The Story Behind Celebrating Cinco de Mayo

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Cinco de Mayo, which means May 5 in Spanish, is probably one of the most misunderstood holidays that Americans celebrate. In fact, Cinco de Mayo isn’t even a holiday, Mexican or American. May 5th isn’t even Mexico’s Independence Day. That is celebrated on September 16.

Cinco de Mayo commemorates the Mexican army’s unlikely victory over the French forces of Napoleon III on May 5, 1862, at the Battle of Puebla. Mexico had trouble paying back war debts to European countries, and France had come to Mexico to collect that debt.  The French army, under General Charles Latrille de Lorencez, led 6,000 French troops out to attack Puebla de Los Angeles, a small town in east-central Mexico. From his headquarters in the north, Mexican President Benito Juarez rounded up a motley force of 2,000 loyal men and sent them to Puebla.

The Battle of Puebla lasted from daybreak to early evening when the French finally retreated after losing nearly 500 soldiers.  Fewer than 100 Mexicans had been killed in the clash. Although not a major strategic win in the overall war against the French, the success at the Battle of Puebla on May 5th represented a great symbolic victory for the Mexican government and strengthened the resistance movement. In 1867 – thanks in part to military support and political pressure from the United States, which was finally in a position to aid its besieged neighbor after the end of the American Civil War – France finally withdrew.

Within Mexico, Cinco de Mayo is primarily observed in the state of Puebla, although other parts of the country also take part in the celebration.  Traditions include military parades, recreations of the Battle of Puebla and other festive events.  It is not a federal holiday, so offices, banks and stores remain open.

Today, Cinco de Mayo is more of an American celebration than a Mexican holiday.  A celebration that includes parties, mariachi music, Mexican folk dancing, Mexican food and probably a few margaritas.

United States Flag Store is here to answer all your questions.  Feel free to give us a toll free call at 1-877-734-2458 or email us at support@onlinestores.com.

August Flag Trivia

Three States ceded into the Union in the month of August throughout our history. Missouri was the first on August 10, 1821. It was the 24th State and that brought our National Flag to 24 stars and its design was 3 rows of 6 stars with alternating red and white stripe. Then came Colorado on August 1, 1876. It was the 38th State and the 38 stared Flag was 5 rows of alternating 8 in a row and 6 in a row. On August 21, 1959 Hawaii became the 50th State to join the Union. The individual State Flags can be found on the United States Flag Store for a great low price.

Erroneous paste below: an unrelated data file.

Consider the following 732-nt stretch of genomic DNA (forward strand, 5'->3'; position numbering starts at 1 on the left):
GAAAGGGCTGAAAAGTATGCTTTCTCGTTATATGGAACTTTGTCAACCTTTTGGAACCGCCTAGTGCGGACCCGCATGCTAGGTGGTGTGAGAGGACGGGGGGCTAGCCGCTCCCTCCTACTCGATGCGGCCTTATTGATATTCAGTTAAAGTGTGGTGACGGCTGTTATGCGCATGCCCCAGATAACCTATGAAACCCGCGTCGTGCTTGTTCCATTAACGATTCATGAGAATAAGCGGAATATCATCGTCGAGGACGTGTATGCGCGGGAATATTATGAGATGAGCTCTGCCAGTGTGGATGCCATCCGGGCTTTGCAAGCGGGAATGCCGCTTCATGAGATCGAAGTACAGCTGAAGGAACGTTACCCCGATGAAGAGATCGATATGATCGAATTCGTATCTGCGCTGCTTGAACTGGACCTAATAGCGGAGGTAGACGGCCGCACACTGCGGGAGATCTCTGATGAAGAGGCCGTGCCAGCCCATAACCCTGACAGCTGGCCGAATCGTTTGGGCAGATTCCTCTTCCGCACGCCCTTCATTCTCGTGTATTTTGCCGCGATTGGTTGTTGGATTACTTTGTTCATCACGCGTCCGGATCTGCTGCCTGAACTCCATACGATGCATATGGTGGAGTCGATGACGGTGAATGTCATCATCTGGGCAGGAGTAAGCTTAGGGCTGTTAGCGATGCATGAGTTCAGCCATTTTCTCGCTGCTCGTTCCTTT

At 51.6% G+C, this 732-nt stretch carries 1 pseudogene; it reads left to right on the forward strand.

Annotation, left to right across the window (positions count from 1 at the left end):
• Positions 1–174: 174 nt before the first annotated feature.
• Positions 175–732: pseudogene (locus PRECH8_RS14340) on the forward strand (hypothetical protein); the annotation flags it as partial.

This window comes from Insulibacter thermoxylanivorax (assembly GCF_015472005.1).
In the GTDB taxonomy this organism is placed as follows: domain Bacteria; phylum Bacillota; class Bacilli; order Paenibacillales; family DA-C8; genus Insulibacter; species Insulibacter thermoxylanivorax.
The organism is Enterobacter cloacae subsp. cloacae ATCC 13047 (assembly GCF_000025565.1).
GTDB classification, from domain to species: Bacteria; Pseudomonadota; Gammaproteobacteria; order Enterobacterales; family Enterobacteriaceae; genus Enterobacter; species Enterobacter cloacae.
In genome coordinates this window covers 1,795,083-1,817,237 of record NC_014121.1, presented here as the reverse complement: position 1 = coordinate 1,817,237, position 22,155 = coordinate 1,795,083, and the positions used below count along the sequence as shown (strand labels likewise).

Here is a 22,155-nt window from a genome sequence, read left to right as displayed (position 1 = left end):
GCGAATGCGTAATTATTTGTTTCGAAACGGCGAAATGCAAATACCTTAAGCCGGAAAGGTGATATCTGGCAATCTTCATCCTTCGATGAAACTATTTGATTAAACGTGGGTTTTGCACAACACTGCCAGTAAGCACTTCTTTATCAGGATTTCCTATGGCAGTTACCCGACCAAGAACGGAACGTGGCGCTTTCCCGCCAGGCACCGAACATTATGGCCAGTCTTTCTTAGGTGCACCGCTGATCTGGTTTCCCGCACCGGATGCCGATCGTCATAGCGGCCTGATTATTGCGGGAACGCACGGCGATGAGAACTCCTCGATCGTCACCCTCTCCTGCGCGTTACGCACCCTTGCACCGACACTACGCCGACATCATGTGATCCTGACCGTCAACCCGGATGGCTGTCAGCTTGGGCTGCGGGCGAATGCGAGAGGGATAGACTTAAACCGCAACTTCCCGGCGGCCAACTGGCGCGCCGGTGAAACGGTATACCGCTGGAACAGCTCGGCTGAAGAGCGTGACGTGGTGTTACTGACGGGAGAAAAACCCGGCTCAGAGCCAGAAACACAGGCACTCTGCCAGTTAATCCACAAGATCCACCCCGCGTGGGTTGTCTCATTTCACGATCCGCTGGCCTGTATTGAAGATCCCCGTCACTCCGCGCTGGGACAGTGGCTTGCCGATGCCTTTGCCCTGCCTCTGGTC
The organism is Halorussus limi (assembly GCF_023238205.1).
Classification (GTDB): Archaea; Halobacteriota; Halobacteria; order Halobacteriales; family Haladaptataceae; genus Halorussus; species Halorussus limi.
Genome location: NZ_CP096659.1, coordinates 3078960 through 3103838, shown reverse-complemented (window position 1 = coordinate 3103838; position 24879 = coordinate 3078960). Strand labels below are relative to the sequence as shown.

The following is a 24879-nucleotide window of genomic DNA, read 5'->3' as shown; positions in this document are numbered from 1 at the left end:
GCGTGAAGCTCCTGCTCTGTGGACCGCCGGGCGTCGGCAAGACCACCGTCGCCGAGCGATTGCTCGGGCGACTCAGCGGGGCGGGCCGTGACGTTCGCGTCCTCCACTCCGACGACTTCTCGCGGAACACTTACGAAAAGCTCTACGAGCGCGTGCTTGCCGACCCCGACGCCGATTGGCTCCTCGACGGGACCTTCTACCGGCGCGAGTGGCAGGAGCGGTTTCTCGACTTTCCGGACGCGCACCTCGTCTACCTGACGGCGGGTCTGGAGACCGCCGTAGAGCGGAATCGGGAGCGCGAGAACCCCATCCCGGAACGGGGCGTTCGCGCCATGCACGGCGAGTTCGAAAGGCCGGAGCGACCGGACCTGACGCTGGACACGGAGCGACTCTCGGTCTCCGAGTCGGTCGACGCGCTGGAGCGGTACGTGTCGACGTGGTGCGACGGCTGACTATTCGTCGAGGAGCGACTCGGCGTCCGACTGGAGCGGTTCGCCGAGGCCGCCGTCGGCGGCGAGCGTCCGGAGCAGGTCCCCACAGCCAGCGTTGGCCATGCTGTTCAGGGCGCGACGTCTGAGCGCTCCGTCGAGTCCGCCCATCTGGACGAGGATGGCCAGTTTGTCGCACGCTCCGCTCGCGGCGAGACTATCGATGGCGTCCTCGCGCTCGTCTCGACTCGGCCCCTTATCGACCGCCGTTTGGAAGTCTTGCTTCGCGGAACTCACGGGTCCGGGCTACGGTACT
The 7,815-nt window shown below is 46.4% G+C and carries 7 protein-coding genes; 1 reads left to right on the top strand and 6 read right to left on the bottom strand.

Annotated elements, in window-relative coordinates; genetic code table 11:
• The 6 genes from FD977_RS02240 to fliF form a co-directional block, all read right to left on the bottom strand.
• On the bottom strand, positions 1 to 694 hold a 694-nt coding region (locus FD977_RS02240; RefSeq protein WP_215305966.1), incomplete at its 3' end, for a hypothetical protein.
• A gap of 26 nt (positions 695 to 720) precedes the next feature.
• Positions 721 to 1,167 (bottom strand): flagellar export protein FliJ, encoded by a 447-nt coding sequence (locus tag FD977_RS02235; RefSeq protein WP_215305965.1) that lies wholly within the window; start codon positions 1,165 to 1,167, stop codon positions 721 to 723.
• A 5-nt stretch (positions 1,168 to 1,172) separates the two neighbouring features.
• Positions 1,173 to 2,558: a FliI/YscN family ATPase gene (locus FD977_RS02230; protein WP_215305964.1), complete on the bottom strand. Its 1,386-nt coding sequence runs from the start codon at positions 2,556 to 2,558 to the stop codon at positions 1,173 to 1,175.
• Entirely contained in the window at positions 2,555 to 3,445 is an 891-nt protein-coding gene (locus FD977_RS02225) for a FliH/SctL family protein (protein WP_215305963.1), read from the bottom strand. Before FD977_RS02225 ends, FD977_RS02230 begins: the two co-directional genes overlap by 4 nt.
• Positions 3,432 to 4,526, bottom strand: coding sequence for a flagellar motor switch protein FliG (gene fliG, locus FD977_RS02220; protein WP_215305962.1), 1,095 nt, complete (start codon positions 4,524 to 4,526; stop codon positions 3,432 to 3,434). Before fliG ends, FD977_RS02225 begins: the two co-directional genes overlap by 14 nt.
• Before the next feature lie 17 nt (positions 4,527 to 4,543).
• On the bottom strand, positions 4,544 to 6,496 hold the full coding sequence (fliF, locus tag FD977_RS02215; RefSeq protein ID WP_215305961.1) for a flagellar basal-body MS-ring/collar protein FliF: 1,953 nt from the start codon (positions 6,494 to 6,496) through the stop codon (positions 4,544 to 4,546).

Am flagOur 50 star Flag has a unique story that I would like to share because the adding of the 50th Star was done by a High School Senior. It was designed by Robert Heft, a 17 year old that was doing a history project. He took a 48 star Flag and measured out 100 stars on the blue section. Now this was back in 1959 and Alaska had just been admitted into the Union and this young man was pretty forward thinking. So he sewed the stars on with anticipation of Hawaii becoming a State. He turned his project in to his teacher Stanley Pratt. Well Pratt was not too impressed and Heft only received a B-. Heft, thinking ahead as usual argued his point that there would be 50 states in the future. Pratt told him if he could get Congress to accept his design he would change his grade to an A. Heft then sent the Flag to Congressman Walter Henry Moeller (Ohio) until we needed a 50 Star Flag. By August of 1959, President Dwight D. Eisenhower signed the proclamation to add Hawaii to the Union.

hawaii-sliderCongressman Moeller brought Heft’s Flag to the design committee where President Eisenhower himself choose Hefts’ design out of over 1500 others to choose from to become our National symbol. On July 4th, 1960, Bob Heft stood with President Eisenhower to watch the first 50 Star National Flag be raised. The 50 Star Flag has flown over the United States for 54 years now. What an accomplishment for a young man of only 17 years old. Mr. Heft passed away on December 12, 2009. You may hear Bob’s story in his own words on Story Corps at http://storycorps.org/listen/bob-heft/

Just to let you know Bob did finally get his “A” on his history project!

~Jacquie